AGAIN, Dada acquits himself creditably in his role as Judge in Jungle Justice. So, too, Gbadamosi as Policeman; Bodunrin doesn’t perform badly either. Together, they bring the farcical plot to admirable roaring end. Young Alabi’s Kininso Concepts Production, like the other young directors – Ikenna Jude Okpala (Wazobia Theatre House), Bimbo Olorunmola (B/Rated Productions) and Fasunhan Ibukun, Kenneth Uphopho – are keeping the Lagos theatre circuit alive with less than string budgets for their productions. Together with their equally young cast of actors and crew, they are only armed with an undying passion and uncommon zeal for the theatre.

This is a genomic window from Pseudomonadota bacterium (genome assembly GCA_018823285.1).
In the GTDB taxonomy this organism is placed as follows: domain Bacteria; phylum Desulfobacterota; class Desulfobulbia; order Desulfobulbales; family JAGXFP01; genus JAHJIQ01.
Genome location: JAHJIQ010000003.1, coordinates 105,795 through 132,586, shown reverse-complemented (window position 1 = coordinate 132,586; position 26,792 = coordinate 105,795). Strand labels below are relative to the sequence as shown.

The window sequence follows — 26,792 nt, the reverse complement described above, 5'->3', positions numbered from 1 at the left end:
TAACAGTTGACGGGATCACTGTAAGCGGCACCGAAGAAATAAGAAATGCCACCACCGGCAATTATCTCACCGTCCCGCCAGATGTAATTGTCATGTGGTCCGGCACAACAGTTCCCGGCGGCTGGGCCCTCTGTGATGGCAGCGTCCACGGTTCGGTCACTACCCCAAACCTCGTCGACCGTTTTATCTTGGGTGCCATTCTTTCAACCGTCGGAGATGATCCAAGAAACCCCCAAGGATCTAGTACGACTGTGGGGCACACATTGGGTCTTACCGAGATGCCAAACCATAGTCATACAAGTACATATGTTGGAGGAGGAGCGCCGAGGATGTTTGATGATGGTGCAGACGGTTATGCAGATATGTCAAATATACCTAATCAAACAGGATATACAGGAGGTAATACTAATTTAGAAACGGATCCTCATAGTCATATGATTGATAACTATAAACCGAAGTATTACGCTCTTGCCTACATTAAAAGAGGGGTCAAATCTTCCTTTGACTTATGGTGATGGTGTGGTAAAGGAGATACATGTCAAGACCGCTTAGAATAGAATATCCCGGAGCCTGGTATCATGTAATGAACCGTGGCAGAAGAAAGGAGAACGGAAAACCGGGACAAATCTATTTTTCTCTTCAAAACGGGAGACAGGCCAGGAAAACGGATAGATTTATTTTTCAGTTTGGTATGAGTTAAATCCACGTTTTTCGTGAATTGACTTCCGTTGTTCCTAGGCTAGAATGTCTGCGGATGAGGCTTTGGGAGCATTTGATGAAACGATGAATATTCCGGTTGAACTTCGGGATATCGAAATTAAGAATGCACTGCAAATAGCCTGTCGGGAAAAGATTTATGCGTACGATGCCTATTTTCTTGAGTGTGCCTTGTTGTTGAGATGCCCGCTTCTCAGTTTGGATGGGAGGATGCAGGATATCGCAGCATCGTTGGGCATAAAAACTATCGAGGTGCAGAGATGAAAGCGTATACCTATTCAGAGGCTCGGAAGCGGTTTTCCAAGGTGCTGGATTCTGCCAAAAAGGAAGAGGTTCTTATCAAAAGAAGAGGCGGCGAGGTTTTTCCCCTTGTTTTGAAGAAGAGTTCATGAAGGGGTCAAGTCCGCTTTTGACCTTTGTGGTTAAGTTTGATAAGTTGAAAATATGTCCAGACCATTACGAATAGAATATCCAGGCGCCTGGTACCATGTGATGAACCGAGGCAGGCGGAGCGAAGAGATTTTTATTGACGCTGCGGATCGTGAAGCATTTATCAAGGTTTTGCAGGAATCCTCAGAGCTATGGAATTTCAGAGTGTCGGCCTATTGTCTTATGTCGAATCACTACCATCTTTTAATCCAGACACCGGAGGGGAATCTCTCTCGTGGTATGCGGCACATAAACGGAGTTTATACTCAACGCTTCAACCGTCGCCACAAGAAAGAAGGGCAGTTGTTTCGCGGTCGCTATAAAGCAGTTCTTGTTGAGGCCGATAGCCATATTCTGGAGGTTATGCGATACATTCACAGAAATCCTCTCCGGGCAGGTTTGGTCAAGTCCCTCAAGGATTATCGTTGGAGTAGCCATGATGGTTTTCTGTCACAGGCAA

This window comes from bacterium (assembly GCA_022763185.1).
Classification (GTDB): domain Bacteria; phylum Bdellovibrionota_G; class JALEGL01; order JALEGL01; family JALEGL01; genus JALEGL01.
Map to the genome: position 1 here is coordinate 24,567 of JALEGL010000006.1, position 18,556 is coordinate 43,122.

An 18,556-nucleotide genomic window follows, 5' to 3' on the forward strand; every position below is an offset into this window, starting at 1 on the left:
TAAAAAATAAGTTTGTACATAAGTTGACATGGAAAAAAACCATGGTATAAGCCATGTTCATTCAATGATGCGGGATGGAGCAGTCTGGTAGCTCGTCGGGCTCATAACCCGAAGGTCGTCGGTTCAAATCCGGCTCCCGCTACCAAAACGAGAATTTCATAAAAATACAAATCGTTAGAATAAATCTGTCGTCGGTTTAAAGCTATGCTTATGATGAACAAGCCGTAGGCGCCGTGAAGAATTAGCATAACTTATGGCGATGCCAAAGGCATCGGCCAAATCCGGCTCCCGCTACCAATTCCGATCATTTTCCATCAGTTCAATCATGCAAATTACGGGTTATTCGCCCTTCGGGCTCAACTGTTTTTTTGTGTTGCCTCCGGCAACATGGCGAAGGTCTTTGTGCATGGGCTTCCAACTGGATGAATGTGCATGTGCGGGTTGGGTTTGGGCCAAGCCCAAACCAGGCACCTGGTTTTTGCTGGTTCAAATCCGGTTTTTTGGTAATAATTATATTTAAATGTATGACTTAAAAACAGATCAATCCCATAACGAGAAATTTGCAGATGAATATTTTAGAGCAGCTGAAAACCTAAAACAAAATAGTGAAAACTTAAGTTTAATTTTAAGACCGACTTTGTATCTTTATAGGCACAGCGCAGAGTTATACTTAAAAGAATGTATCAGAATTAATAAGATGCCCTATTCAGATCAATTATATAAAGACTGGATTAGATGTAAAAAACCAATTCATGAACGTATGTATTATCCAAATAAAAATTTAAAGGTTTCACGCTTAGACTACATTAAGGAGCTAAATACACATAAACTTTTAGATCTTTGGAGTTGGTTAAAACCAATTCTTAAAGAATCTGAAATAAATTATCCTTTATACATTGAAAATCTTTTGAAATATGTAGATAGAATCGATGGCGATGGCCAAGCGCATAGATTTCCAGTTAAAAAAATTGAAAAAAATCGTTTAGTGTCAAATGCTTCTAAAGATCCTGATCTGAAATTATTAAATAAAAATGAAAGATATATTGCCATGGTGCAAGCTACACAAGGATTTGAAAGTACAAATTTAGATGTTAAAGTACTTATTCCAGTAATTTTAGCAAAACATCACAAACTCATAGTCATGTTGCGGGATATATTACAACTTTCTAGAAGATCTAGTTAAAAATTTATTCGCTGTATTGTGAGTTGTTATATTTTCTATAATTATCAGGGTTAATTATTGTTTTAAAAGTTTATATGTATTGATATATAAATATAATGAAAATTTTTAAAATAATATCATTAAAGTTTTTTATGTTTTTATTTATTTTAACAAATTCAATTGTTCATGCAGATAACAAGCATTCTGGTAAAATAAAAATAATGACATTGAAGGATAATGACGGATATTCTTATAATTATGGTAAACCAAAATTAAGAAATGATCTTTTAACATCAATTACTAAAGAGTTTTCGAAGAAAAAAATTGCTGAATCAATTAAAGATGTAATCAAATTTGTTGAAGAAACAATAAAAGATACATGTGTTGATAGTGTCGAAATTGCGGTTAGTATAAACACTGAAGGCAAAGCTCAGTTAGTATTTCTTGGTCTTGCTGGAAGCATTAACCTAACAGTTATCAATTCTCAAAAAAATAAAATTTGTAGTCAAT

Sadly, this is not being reciprocated well enough with support except Terra Kulture and The Ethnic Heritage Centre that give them spaces to perform. Interestingly, a steady stream of theatre enthusiasts patronise these shows that are starved of corporate sponsorship that ordinarily keeps theatres going all over the world. For Alabi, Okpala, Olorunmola and the others, it is a sad story pains and struggle as one company after the other turn them away and deny them vital funding. This is in spite of the fact that their social role is assured with the number of young people these productions houses employ in each production week after week.